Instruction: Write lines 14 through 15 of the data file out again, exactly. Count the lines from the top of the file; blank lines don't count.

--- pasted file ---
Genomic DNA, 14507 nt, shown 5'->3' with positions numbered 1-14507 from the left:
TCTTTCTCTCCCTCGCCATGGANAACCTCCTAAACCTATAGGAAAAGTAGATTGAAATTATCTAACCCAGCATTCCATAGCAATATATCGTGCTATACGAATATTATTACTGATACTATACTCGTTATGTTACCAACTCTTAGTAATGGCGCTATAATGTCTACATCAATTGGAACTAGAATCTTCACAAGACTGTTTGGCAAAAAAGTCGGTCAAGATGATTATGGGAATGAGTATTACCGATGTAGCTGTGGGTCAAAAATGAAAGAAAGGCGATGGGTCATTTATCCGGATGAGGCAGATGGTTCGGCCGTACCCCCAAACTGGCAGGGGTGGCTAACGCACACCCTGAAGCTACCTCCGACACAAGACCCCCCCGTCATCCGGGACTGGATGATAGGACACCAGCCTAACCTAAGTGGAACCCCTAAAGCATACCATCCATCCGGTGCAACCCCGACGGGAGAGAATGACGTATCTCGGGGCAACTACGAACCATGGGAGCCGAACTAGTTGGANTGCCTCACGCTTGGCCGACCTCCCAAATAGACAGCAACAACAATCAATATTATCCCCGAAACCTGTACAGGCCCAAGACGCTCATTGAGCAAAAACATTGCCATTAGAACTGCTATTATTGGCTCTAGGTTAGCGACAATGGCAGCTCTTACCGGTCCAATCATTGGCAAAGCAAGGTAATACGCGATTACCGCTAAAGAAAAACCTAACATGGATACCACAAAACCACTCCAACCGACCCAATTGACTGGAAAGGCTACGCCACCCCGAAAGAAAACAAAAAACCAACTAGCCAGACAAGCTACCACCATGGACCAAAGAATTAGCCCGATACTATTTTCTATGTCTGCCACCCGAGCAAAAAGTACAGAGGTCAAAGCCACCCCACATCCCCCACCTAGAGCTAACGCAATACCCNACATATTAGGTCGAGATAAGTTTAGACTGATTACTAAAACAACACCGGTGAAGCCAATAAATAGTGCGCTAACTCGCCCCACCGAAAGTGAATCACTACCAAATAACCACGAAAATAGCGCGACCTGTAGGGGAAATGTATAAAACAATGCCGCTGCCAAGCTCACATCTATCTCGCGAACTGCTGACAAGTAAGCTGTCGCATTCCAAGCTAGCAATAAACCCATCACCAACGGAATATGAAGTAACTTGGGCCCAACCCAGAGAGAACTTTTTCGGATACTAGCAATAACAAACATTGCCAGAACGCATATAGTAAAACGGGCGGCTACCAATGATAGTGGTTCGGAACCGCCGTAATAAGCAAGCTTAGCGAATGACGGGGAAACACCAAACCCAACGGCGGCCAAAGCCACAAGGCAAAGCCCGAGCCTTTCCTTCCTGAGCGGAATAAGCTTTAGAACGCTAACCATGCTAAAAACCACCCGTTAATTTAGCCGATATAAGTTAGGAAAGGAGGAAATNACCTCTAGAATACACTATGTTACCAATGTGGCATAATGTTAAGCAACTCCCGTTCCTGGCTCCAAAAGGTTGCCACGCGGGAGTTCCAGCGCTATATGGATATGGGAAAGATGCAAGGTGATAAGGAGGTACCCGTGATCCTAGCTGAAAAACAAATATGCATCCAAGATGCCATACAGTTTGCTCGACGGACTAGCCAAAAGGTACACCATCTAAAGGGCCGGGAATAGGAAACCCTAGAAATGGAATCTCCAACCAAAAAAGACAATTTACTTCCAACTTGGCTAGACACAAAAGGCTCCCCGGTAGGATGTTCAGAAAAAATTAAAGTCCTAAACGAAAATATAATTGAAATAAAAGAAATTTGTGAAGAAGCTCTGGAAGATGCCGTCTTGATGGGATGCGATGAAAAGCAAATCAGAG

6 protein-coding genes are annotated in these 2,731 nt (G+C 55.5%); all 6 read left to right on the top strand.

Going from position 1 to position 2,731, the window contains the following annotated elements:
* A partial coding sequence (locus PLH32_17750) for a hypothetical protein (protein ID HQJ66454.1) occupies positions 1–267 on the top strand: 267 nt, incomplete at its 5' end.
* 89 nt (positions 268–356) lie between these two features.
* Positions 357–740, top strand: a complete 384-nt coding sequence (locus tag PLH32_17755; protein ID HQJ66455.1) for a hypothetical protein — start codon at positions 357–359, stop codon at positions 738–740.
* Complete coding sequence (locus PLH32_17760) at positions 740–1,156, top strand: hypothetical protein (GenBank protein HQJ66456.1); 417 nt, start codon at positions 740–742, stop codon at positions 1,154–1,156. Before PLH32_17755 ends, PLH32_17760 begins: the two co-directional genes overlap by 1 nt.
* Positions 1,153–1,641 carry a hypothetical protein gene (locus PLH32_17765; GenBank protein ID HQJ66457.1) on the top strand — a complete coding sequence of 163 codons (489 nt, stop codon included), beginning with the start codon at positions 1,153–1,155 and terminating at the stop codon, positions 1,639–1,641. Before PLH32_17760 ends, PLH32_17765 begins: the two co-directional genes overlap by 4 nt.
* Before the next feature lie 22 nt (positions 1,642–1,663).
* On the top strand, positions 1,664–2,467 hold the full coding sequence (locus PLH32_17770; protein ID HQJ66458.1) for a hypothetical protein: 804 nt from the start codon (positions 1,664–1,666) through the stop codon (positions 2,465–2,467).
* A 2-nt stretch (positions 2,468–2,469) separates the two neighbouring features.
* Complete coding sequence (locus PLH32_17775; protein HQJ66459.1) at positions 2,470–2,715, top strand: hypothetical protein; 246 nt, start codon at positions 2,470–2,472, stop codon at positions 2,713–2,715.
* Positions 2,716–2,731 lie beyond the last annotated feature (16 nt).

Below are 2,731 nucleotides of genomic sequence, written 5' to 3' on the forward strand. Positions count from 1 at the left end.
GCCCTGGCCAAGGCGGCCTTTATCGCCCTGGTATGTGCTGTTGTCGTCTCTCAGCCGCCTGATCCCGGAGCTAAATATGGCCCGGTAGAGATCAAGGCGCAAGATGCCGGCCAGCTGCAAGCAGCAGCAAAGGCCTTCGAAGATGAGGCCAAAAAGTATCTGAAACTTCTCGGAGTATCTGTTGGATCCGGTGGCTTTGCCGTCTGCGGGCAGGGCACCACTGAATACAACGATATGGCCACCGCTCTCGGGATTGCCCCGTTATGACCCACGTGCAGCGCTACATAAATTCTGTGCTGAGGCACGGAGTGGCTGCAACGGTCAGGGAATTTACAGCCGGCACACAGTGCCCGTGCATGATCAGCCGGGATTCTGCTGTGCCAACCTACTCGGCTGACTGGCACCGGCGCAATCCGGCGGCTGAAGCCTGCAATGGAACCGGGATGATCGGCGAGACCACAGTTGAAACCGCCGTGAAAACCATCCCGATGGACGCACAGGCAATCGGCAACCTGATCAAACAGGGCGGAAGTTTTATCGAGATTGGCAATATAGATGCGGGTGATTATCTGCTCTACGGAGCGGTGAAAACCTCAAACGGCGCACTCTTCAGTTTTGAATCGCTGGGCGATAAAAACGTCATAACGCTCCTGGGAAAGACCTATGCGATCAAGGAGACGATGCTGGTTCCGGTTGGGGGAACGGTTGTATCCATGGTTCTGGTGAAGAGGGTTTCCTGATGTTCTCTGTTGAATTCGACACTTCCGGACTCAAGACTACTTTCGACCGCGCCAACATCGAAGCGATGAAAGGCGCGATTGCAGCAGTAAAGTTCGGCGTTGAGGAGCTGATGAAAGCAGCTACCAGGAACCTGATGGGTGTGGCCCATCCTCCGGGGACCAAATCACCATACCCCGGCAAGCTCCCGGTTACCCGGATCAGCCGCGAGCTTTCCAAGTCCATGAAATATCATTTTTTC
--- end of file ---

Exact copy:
* Positions 2,716–2,731 lie beyond the last annotated feature (16 nt).

Below are 2,731 nucleotides of genomic sequence, written 5' to 3' on the forward strand. Positions count from 1 at the left end.